FEW world champions nowadays seem content to stay in their own weight divisions -- they all want more. It's no different for Puerto Rican sensation Juan Manuel Lopez.
Tonight, at New York's Madison Square Garden, the current WBO super- bantamweight champion will attempt to capture the same organisation's featherweight belt from Steven Luevano.
Lopez is a strong favourite, but he's not taking anything for granted against an opponent who has only lost once in 39 bouts and has defended five times the title he won by knocking out Nicky Cook in London two and a half years ago.
"Luevano is a great fighter," admitted Lopez. "He's pretty polished and technical. He doesn't lose control during a fight, but I've seen that if you pressure him you can give him trouble."
And few are better at applying pressure than Lopez, who is definitely the heavier hitter of the two. He has won all his 27 fights to date, 24 inside the distance, whereas Luevano has only 15 stoppage wins.
"I'm not going in looking for a knockout, but if the opportunity presents itself, of course I will take it," said Lopez. "Luevano is not known as a big puncher, but I will respect his power as I do all opposition."
The 26-year-old Puerto Rican won the super-bantamweight title with a sensational first round KO of Daniel Ponce de Leon in 2008 and has defended it four times, only once being forced to go the distance.
But it was in that last fight, when he struggled to outpoint tough journeyman Rogers Mtagwa, that observers noticed for the first time the flaws in the all-conquering Lopez's fighting make-up.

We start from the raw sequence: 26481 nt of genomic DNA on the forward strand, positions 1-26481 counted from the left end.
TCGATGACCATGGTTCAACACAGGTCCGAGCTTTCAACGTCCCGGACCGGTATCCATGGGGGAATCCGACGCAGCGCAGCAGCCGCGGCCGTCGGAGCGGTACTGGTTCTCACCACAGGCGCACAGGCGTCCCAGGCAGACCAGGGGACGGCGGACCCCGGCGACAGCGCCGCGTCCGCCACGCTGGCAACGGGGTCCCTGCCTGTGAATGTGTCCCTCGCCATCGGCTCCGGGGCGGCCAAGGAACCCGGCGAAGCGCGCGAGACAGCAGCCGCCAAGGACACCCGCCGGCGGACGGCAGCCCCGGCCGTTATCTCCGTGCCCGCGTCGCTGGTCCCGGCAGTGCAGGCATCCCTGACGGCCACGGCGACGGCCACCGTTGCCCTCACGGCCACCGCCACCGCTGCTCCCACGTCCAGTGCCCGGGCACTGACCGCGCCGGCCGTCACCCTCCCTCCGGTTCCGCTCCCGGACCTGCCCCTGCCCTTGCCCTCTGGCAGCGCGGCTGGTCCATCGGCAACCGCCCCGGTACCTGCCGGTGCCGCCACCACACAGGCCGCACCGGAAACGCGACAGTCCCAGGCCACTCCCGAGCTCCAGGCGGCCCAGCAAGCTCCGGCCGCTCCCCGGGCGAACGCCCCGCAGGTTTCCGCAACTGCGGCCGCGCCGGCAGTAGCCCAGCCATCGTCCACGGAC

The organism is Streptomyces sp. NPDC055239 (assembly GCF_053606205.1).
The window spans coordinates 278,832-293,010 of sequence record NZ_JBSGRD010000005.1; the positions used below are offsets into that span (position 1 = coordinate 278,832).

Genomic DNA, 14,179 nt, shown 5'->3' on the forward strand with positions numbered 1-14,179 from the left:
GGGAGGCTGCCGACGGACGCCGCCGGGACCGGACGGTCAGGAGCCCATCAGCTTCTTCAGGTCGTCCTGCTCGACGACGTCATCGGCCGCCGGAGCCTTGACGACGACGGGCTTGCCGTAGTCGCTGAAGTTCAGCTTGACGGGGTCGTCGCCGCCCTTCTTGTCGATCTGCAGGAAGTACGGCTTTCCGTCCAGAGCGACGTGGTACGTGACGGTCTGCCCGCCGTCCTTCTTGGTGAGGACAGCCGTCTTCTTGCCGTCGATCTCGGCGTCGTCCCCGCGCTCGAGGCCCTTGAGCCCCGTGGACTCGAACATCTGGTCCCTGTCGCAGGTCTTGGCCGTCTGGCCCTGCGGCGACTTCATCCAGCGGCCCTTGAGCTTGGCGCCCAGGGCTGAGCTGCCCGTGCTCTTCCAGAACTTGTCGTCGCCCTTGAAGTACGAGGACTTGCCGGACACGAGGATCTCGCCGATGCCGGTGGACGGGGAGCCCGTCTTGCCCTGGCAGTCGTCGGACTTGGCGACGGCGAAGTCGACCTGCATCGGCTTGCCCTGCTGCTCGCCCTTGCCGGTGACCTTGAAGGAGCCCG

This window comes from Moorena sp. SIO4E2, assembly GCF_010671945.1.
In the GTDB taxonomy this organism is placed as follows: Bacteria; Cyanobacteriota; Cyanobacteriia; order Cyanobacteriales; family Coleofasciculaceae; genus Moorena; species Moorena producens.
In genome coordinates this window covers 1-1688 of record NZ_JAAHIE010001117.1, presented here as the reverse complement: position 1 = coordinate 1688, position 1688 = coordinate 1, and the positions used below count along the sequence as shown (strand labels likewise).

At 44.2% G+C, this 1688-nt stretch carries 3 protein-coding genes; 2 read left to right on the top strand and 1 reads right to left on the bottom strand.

Unable to seriously hurt Mtagwa, he was pushed to the limit by the Philadelphia-based Tanzanian and was close to being stopped late on.
Don Stradley wrote in The Ring that, "watching Lopez totter around the ring during the 12th round was like watching a drunk, blindfolded man coming perilously close to an open elevator shaft, only to lurch away at the last moment".
Analysing his own disappointing performance, Lopez said he wasn't exhausted, as many had suggested, but genuinely hurt.
"Everyone thought it was going to be easy for me, but I knew it would be a hard fight. At first I was outboxing him but, because he was so easy to hit, I started to trade with him in the seventh round and that was when it got tough.
"I learned a lot from that fight. I learned that I have to maintain my composure. I got too excited and started throwing more punches than was necessary. I also learned that if I'm dominating a fight by using my boxing skills, I shouldn't change the rhythm of the fight by slugging it out."
Lopez said he was really looking forward to tonight's encounter, with his idol, Felix 'Tito' Trinidad, among a large contingent of Puerto Rican fans roaring him on.
Luevano didn't have much to say on his arrival in New York on Tuesday, except that he had trained very hard for the fight and expected to take the featherweight belt home to California.
"I expect a hard fight, but I also expect to win," predicted Luevano, whose sole defeat was a unanimous decision he dropped to Martin Honorio in 2005.
It's likely that Lopez will take his time sizing up his opponent -- they are both southpaws -- and then step up the pressure in the second half of the bout. A clear points win or a late stoppage should result.